In a few weeks we are having an inter-campus final where the winners and runners up can tell their jokes on stage in front of an audience at one of the schools. Planning for this is going well and I have sent invite letters to local MPs to be on the judging panel.

I am really looking forward to seeing and hearing the winning jokes and hearing how each of the schools are getting on. It’s been lovely that a couple of people have contacted me about Voice Box following my article in Bulletin last month too. I always love hearing from other SLTs!

It’s not too late to get your school involved. Check out the Giving Voice website for the Voice Box toolkit and further information. Happy joke telling!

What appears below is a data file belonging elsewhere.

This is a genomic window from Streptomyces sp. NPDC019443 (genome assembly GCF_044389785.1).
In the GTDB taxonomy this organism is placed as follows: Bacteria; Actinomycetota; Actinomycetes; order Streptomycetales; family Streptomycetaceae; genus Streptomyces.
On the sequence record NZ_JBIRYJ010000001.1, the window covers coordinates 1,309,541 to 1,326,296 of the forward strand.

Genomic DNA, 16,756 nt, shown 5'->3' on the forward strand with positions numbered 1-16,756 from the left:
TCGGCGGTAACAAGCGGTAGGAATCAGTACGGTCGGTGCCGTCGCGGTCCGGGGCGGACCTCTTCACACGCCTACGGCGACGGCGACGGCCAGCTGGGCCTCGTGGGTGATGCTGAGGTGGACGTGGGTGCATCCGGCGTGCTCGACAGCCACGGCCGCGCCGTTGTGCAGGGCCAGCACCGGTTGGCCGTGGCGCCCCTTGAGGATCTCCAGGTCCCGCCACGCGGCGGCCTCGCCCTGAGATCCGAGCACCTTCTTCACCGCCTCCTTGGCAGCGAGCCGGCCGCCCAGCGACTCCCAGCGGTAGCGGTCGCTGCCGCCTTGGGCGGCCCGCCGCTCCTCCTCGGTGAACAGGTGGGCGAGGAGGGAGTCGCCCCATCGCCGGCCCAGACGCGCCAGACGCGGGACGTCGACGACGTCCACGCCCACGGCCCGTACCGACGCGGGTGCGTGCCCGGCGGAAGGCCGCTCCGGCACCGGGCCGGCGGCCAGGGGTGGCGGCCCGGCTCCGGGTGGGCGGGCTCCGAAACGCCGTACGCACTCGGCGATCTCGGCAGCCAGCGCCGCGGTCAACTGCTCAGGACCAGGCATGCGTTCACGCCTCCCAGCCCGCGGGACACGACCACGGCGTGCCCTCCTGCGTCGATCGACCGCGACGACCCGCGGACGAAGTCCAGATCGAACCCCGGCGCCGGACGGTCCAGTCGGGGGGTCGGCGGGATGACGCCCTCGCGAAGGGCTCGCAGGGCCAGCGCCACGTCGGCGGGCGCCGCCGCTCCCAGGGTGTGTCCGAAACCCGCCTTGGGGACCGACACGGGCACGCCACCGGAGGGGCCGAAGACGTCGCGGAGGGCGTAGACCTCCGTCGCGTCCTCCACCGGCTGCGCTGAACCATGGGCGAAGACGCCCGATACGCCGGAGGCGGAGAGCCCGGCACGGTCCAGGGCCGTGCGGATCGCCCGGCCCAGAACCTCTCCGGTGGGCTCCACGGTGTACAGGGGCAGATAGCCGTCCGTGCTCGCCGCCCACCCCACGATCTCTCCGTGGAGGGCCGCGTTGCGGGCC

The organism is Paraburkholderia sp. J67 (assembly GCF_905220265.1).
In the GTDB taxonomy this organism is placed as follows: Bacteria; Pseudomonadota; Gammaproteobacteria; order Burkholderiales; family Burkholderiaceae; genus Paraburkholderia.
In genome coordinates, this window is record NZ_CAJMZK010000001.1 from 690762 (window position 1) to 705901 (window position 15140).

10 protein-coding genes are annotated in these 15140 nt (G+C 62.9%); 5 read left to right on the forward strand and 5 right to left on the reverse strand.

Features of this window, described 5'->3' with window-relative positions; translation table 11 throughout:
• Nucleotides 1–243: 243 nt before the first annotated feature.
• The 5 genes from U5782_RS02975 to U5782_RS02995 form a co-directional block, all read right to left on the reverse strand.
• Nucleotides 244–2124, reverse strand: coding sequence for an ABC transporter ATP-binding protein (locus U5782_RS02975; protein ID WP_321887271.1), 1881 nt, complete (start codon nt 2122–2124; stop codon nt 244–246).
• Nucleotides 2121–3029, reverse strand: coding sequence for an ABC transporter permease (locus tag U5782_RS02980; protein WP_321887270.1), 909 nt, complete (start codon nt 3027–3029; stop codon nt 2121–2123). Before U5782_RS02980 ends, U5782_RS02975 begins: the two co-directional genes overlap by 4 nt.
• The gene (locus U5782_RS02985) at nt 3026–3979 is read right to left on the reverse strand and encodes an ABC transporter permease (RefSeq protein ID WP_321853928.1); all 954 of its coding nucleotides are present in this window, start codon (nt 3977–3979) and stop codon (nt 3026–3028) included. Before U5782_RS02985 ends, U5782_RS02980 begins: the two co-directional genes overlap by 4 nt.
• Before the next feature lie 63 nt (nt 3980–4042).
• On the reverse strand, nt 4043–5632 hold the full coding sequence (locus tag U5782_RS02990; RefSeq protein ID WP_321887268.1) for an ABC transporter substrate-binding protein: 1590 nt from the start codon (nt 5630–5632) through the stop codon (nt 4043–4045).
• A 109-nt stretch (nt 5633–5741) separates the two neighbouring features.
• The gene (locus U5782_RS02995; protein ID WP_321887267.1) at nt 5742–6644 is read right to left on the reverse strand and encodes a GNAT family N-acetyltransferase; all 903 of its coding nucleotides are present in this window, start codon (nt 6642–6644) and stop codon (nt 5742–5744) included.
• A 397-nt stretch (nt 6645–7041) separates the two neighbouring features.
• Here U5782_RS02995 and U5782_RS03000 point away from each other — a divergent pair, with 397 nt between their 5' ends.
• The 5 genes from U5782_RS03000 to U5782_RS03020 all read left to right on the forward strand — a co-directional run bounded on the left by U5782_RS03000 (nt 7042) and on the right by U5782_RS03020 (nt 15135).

Tilly and Tom



Tuesday, 26 July 2016

Love to Laugh? Voice Box is Back!


After the success of Voice Box last year, I’m excited it is happening again this autumn term. Whether you are a parent, a teacher or a Speech and Language Therapist I’d like to help you inspire your local school to get involved in Voice Box.

Communication is a fundamental part of our daily lives and these skills begin to develop from birth. Humour is something that connects us and allows us to share in experiences with others, building friendships and providing joy. I love that Voice Box brings together the importance of communication and how fun language can be. Humour is used a lot throughout our lives and I think it’s a great way to explore language.

Last year I inspired a number of Leeds schools to get involved in Voice Box (2 of which went on to represent their schools at the final in London with one becoming the overall winner!) Read about the school competition, Leeds final or National Final at Westminster.